The Promise Of Spring

by Curt Kovener

The rising late week temperatures made for a glorious time in the wilderness. Though since this is Indiana and it had been five minutes since I wrote this, the weather may have changed by the time you read this.
The sumac trees had pretty much taken over the dam and needed to be removed…by force if necessary (which it always is). Sumac is a rapidly growing junk wood tree. The stalk grows quickly-often from cut off stumps-and within two years is the size of a broomstick but definitely not a strong. Bend them and the tree breaks. The grow prolifically and their only redeeming quality is their brilliant scarlet autumn color. While as an accent tree they can be attractive, a dam full of sumac is not a pretty sight.
So a day of 60-degree temperatures in February and the saw blade on the weed whacker made for a productive afternoon activity. But that evening and next morning my winter dormant muscles let me know they did not appreciate the workout.
A fellow outdoor tree grower (and I guess that is the best place to grow trees) told me that sumac grow in poor quality soil…which pretty much typifies much of the terrain in the wilderness. He suggested I put some lime on the dam to improve the pH and it would make the area less likely to produce breakable broomsticks.
Using my human powered whirlygig fertilizer I applied 120 pounds of very dusty lime to the dam.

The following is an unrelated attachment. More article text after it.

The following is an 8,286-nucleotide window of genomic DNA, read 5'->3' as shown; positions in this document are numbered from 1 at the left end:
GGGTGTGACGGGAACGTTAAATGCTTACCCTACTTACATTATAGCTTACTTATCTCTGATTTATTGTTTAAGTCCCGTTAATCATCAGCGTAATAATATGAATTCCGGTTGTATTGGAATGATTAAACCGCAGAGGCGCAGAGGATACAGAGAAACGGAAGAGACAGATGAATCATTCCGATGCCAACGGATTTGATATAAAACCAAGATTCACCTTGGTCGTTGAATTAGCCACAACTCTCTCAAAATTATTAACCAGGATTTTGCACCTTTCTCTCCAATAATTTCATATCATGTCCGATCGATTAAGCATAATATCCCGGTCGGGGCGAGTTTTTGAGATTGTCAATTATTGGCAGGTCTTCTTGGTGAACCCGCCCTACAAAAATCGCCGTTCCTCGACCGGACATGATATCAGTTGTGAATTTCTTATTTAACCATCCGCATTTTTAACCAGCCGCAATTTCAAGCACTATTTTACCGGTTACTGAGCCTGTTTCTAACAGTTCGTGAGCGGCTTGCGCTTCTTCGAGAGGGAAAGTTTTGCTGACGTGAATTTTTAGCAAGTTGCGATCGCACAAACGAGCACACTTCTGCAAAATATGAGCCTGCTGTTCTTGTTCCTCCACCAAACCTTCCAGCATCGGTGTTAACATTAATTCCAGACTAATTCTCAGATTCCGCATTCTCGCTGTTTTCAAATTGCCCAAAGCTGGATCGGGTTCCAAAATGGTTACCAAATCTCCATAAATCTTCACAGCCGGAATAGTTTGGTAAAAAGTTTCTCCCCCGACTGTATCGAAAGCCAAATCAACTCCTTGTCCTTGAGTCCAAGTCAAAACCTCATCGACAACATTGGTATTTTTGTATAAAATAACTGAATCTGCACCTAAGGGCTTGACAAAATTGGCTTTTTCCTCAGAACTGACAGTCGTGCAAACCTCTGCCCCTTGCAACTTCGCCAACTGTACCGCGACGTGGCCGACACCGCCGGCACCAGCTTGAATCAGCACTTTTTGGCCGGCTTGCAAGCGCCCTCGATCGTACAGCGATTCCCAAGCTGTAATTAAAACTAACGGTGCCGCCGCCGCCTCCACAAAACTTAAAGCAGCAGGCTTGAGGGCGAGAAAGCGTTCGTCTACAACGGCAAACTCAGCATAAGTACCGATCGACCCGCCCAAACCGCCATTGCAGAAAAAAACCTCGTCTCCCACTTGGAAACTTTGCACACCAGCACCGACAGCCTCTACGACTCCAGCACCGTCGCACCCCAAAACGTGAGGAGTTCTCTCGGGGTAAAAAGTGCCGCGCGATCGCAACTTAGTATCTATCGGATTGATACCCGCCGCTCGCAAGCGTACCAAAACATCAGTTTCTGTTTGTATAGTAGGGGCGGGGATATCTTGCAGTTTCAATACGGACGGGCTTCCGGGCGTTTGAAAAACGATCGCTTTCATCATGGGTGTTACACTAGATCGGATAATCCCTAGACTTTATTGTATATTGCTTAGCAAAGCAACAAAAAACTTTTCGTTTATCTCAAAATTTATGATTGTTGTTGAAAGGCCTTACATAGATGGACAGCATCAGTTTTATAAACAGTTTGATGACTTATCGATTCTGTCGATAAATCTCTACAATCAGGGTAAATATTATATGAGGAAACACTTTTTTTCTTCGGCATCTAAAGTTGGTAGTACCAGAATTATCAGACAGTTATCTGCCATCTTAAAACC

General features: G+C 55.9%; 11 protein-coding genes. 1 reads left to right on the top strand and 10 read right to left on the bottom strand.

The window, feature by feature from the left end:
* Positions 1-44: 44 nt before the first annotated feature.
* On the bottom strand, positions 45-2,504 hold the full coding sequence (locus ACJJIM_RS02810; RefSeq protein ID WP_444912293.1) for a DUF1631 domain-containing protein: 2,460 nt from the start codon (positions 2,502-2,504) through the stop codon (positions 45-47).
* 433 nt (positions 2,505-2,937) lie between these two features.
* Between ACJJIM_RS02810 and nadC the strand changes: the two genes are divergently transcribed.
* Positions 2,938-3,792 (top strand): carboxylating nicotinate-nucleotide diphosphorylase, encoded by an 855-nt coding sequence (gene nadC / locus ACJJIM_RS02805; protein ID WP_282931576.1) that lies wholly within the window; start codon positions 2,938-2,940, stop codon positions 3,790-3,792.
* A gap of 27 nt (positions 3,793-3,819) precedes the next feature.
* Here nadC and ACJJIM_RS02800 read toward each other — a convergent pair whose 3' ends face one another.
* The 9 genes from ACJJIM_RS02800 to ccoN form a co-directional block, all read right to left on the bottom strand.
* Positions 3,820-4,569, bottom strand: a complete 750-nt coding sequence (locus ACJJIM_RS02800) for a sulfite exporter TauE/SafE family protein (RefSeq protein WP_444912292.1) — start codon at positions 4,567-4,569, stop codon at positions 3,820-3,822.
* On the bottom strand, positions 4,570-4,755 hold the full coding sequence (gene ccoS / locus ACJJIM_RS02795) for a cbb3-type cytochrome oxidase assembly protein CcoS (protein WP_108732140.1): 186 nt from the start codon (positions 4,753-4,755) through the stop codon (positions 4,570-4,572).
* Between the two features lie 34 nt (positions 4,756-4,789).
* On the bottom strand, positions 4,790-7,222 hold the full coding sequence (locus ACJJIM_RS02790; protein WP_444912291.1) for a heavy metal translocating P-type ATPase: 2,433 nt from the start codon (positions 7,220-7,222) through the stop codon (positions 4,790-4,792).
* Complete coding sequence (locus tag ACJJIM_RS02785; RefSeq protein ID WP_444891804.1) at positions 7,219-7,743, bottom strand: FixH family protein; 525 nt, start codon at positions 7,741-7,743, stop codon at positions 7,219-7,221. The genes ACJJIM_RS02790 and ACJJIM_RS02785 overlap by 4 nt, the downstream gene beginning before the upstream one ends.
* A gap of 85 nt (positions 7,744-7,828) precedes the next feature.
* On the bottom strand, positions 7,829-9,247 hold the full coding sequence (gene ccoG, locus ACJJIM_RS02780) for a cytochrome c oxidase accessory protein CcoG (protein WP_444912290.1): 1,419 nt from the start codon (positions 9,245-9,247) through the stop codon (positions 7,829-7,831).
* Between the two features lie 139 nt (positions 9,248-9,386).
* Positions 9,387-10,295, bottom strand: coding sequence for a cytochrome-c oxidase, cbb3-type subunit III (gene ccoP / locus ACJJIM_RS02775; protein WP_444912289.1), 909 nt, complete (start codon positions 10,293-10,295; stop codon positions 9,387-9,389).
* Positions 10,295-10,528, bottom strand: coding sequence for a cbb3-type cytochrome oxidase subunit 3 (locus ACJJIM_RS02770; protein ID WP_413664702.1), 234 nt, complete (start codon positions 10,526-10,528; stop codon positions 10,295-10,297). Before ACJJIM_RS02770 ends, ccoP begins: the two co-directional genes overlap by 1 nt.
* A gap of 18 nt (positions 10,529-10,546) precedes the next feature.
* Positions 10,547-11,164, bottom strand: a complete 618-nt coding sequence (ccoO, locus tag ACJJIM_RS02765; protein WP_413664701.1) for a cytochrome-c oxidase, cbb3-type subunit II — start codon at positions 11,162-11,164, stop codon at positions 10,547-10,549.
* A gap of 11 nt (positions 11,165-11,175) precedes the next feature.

Throughout this dam work Charley enjoyed the warm temperatures as well. He would explore the woods for new smells and come back on occasion to check on my progress. Just a few days before, ice still covered the lake but a couple of days of warm temperatures melted the winter cover and brought bluegill to the surface. And Charley couldn’t resist trying to chase them. But even with the still chill water and their slower movement, they eluded him.
The force and recuperative powers of Mother Nature is amazing. Just a few days of warm weather and that which had been snow & ice covered winter dead zone is now producing some early green shoots of spring blooming daffodils and crocus letting me know that the seasonal cycle is still in effect.
While snow and cold temperatures will remain in the forecast for a bit longer, still there is the promise of spring returning.